Determinations

TDR Case Note T003797 (2009)

Issue

Billings - charging for internet usage and accuracy of billing information

Background

The customer had a 10GB per month internet plan with the Scheme Member Provider (Provider). For a period of 28 months the customer did not fully use the allowable data allowance, but in January 2009 his usage was 85 GB.  He was billed an additional $ 226.29 for this excess.
The customer considered that this was a “massive anomaly” and that there must have been either an error in the meter reading or the equipment was inaccurate.  He stated that the provider gave him no believable evidence to satisfy him that there had not been a technical problem or error in reading the meter.

The provider responded that the data usage originated from the customer’s computer but that for privacy reasons it did not monitor or record the customer’s internet activity and so was unable to provide details about the sites visited. The provider advised that notifications that the customer’s usage crossed 80% and 100% of the 10 GB allowance were sent to the customer’s email address.  The provider also confirmed that the terms and conditions of the service provided that it was the customer’s responsibility to protect his computer against viruses, spam and unauthorised usage.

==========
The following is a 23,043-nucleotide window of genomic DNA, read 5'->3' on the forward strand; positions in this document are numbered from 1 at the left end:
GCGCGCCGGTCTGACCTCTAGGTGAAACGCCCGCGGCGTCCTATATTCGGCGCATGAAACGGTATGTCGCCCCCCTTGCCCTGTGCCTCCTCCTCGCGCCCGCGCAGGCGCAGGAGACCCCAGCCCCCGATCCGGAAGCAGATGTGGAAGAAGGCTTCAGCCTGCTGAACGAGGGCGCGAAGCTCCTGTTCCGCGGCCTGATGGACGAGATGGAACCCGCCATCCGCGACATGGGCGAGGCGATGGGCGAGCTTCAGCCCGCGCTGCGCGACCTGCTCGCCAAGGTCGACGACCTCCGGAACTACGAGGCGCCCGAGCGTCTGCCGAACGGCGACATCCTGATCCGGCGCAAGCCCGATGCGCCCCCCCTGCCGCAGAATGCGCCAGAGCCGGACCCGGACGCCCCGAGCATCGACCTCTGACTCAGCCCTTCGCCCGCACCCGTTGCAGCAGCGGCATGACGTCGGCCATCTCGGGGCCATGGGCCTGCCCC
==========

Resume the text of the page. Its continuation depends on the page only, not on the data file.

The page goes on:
Adjudicator’s decision

The adjudicator found that the essential issue whether there had been a technical or system failure that resulted in an inaccurate meter reading and billing, and that clause 12.2 and 12.3 of the Customer Complaints Code (the Code) applied.

The adjudicator considered that the customer had provided no technical evidence to suggest that the billing was inaccurate or that the usage for the disputed period had been inaccurately recorded.  In fact, the provider had clearly shown that the usage billed was the usage originating from the customer’s computer. The provider’s extract from the usage meter also indicated that the upstream and downstream email traffic was relatively proportional, which generally indicates use of peer-to-peer software or file sharing.

The material on file also disclosed that a member of the customer’s family was at home over the disputed period and downloaded music, which often involves file sharing and results in data usage that may not be noticeable. In addition, after checking the recorded usage for the disputed period as well as all prior and subsequent periods, the adjudicator found no evidence to suggest that the data usage was inaccurately metered.
The adjudicator was therefore unable to make an order allowing the customer to escape liability for either the whole, or any part of the $226.29 for his internet usage for the disputed period. 

Final outcome

The adjudicator concluded that: (1) the customer’s complaint regarding the internet usage billed could not be upheld; and (2) the customer’s claim for a reduction of the billed amount of $226.29 had to be declined.